Temperature effects on the costs of inducible behavioural defences in prey

Vincent Van Uitregt (2011). Temperature effects on the costs of inducible behavioural defences in prey PhD Thesis, School of Biological Sciences, The University of Queensland.

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Author Vincent Van Uitregt
Thesis Title Temperature effects on the costs of inducible behavioural defences in prey
School, Centre or Institute School of Biological Sciences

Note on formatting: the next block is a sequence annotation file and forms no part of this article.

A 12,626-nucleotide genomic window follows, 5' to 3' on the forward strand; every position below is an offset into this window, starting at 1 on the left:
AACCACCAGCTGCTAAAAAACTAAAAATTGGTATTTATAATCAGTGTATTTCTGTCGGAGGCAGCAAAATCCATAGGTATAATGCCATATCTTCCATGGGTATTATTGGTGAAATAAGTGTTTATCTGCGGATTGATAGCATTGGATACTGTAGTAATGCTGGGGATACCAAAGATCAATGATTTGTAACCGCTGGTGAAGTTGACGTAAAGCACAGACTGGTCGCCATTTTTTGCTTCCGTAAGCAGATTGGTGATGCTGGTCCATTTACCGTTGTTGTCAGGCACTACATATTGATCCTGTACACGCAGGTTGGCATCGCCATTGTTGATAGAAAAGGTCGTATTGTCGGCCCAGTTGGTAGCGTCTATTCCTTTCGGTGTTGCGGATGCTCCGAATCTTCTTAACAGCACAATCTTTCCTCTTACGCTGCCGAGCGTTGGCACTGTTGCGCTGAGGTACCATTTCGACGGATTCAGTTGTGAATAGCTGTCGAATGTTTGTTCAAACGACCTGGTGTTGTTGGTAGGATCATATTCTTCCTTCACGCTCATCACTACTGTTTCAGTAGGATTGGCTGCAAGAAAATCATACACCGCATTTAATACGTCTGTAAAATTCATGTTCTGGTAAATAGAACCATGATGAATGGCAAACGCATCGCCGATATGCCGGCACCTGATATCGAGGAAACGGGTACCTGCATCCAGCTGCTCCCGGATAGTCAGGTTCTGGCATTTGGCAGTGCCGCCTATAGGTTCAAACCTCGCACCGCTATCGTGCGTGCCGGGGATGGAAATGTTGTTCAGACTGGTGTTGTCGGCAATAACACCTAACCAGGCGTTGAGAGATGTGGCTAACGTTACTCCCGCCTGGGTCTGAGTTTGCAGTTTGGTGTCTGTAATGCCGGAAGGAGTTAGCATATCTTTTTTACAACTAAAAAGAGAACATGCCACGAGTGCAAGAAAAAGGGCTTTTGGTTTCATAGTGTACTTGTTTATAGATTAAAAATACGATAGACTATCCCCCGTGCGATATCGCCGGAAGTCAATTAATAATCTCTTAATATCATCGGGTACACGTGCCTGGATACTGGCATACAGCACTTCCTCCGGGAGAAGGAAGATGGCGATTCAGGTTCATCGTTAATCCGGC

Institution The University of Queensland
Publication date 2011-11
Thesis type PhD Thesis
Total pages 129
Total black and white pages 129
Language eng
Subjects 060399 Evolutionary Biology not elsewhere classified
060201 Behavioural Ecology
060203 Ecological Physiology
060604 Comparative Physiology